By using A e a , we can construct a similar equation to Eq. (47) for Eq. (23).

Now, let S - be the Ricci tensor of M . Then, Eq. (47) gives us

S ( X , Y ) = c { n g ( X , Y ) g ( e i , X ) g ( e i , Y ) } E52
S( X,Y )=c{ ng( X,Y )g( e i ,X )g( e i ,Y )} e a [ g( A e a e i , e i )g( A e a X,Y )g( A e a X, e i )g( A e a e i ,Y )] =c( n1 )g( X,Y )+ e a [ Tr( A e a )g( A e a X,Y )g( A e a X, A e a Y )], E53

where { e 1 , e 2 , , e n } are orthonormal basis of M .

Therefore, the scalar curvature r of sub-manifold M is given by

r = c n ( n 1 ) e a T r 2 ( A e a ) e a T r ( A e a ) 2 E54

e a T r ( A e a ) 2 is the square of the length of the second fundamental form of M , which is denoted by | A e a | 2 . Thus, we also have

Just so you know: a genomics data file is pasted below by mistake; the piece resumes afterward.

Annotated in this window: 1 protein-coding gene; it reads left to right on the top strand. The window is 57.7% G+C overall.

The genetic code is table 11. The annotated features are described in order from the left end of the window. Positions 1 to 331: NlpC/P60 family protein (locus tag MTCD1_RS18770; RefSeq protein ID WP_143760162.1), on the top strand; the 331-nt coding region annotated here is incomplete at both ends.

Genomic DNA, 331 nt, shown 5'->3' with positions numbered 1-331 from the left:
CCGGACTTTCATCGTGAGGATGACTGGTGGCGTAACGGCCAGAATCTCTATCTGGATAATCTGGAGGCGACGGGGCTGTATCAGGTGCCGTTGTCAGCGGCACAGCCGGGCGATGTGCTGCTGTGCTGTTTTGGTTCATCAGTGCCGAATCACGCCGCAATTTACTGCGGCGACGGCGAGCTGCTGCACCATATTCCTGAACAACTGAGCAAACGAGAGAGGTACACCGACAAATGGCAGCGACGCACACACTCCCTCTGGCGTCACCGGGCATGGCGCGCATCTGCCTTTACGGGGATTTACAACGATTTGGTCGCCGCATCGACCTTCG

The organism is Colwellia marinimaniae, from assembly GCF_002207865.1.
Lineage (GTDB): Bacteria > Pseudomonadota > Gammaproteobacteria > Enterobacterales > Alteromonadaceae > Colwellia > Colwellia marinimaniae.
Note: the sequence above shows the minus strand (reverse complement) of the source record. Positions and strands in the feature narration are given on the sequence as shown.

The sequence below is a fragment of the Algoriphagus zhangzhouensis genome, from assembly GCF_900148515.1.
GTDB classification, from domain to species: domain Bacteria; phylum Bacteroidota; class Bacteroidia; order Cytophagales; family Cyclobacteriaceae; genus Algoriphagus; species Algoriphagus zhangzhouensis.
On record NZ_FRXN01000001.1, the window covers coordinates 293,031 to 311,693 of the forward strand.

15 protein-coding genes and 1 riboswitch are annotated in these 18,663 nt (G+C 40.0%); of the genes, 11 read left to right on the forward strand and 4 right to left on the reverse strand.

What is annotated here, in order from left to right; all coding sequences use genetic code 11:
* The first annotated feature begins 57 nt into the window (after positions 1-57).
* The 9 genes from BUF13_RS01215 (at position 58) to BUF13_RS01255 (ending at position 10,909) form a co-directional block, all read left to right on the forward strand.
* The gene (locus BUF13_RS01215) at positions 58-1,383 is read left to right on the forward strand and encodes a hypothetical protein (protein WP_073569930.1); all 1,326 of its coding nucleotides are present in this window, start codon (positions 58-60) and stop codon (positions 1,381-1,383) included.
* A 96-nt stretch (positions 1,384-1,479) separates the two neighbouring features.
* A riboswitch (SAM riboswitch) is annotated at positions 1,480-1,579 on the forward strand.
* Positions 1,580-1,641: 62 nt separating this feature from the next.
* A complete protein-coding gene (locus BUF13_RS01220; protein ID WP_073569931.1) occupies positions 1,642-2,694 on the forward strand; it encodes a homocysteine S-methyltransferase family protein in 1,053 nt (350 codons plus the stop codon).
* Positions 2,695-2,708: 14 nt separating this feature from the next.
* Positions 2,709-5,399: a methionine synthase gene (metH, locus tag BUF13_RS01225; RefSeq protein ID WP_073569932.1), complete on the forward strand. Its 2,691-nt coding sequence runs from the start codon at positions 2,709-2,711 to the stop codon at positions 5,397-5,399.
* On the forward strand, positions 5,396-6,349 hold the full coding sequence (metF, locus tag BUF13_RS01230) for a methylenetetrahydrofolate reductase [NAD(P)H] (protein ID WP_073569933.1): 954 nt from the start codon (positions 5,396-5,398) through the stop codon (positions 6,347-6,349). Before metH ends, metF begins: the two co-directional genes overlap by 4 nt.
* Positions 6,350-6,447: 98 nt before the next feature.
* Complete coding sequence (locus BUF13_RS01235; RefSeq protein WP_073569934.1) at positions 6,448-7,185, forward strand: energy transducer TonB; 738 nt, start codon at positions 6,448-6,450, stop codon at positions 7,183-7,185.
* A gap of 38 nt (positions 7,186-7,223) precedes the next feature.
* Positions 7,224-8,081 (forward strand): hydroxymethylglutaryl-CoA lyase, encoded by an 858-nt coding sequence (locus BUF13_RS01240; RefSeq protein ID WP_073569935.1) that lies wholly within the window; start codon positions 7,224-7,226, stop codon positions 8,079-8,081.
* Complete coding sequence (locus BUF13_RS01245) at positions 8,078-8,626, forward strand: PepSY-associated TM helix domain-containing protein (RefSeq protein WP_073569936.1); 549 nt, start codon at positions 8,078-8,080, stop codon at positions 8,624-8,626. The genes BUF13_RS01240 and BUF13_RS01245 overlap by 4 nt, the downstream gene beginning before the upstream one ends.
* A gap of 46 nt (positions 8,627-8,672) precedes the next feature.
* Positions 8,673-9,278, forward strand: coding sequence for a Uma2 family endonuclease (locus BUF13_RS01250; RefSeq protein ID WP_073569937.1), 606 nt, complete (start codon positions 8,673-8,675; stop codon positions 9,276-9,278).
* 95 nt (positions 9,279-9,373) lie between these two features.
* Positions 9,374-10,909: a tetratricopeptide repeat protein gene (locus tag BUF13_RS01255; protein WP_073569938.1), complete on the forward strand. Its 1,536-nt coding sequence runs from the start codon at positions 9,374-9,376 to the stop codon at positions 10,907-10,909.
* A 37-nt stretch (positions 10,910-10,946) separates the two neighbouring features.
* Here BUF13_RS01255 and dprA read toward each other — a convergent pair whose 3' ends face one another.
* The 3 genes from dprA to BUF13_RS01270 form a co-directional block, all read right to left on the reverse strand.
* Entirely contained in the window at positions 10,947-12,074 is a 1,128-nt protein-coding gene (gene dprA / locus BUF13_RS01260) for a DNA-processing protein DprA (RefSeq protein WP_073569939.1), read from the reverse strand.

h 2 = i , j = 1 n g ( h ( e i , e j ) , h ( e i , e j ) ) = A 2 . E55

## 2. Distribution on a manifold

An m-dimensional distribution on a manifold M ˜ is a mapping D defined on M ˜ , which assignes to each point p of M ˜ an m-dimensional linear subspace D p of T M ˜ ( p ) . A vector field X on M ˜ belongs to D if we have X p   D p for each p M ˜ . When this happens, we write X Γ ( D ) . The distribution D is said to be differentiable if for any p M ˜ , there exist m-differentiable linearly independent vector fields X j Γ ( D ) in a neighbordhood of p.

The distribution D is said to be involutive if for all vector fields X , Y Γ ( D ) we have [ X , Y ] Γ ( D ) . A sub-manifold M of M ˜ is said to be an integral manifold of D if for every point p   M , D p coincides with the tangent space to M at p . If there exists no integral manifold of D which contains M , then M is called a maximal integral manifold or a leaf of D . The distribution D is said to be integrable if for every p M ˜ , there exists an integral manifold of D containing p [2].

Let ˜ and distribution be a linear connection on M ˜ , respectively. The distribution D is said to be parallel with respect to M ˜ , if we have